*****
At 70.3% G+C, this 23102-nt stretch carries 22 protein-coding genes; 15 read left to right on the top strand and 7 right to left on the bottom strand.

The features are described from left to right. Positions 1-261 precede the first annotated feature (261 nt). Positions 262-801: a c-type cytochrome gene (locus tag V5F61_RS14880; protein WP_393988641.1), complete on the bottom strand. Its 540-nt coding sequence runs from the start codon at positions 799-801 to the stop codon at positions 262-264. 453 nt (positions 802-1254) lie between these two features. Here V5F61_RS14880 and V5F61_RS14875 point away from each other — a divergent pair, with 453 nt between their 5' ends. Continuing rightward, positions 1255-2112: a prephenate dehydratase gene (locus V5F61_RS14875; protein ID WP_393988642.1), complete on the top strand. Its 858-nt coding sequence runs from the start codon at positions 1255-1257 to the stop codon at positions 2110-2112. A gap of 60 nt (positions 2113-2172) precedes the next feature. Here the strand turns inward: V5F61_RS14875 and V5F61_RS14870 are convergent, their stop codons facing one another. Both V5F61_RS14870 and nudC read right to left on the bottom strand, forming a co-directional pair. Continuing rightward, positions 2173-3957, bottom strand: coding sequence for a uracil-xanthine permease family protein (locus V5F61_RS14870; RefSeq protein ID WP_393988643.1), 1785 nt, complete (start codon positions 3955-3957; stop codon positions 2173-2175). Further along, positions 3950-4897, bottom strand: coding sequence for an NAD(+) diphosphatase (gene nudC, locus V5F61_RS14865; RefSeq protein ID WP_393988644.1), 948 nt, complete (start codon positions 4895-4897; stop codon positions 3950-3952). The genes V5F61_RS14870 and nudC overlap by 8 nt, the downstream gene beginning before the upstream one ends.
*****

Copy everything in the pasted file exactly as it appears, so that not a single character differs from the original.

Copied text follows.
At 70.3% G+C, this 23102-nt stretch carries 22 protein-coding genes; 15 read left to right on the top strand and 7 right to left on the bottom strand.

The features are described from left to right. Positions 1-261 precede the first annotated feature (261 nt). Positions 262-801: a c-type cytochrome gene (locus tag V5F61_RS14880; protein WP_393988641.1), complete on the bottom strand. Its 540-nt coding sequence runs from the start codon at positions 799-801 to the stop codon at positions 262-264. 453 nt (positions 802-1254) lie between these two features. Here V5F61_RS14880 and V5F61_RS14875 point away from each other — a divergent pair, with 453 nt between their 5' ends. Continuing rightward, positions 1255-2112: a prephenate dehydratase gene (locus V5F61_RS14875; protein ID WP_393988642.1), complete on the top strand. Its 858-nt coding sequence runs from the start codon at positions 1255-1257 to the stop codon at positions 2110-2112. A gap of 60 nt (positions 2113-2172) precedes the next feature. Here the strand turns inward: V5F61_RS14875 and V5F61_RS14870 are convergent, their stop codons facing one another. Both V5F61_RS14870 and nudC read right to left on the bottom strand, forming a co-directional pair. Continuing rightward, positions 2173-3957, bottom strand: coding sequence for a uracil-xanthine permease family protein (locus V5F61_RS14870; RefSeq protein ID WP_393988643.1), 1785 nt, complete (start codon positions 3955-3957; stop codon positions 2173-2175). Further along, positions 3950-4897, bottom strand: coding sequence for an NAD(+) diphosphatase (gene nudC, locus V5F61_RS14865; RefSeq protein ID WP_393988644.1), 948 nt, complete (start codon positions 4895-4897; stop codon positions 3950-3952). The genes V5F61_RS14870 and nudC overlap by 8 nt, the downstream gene beginning before the upstream one ends.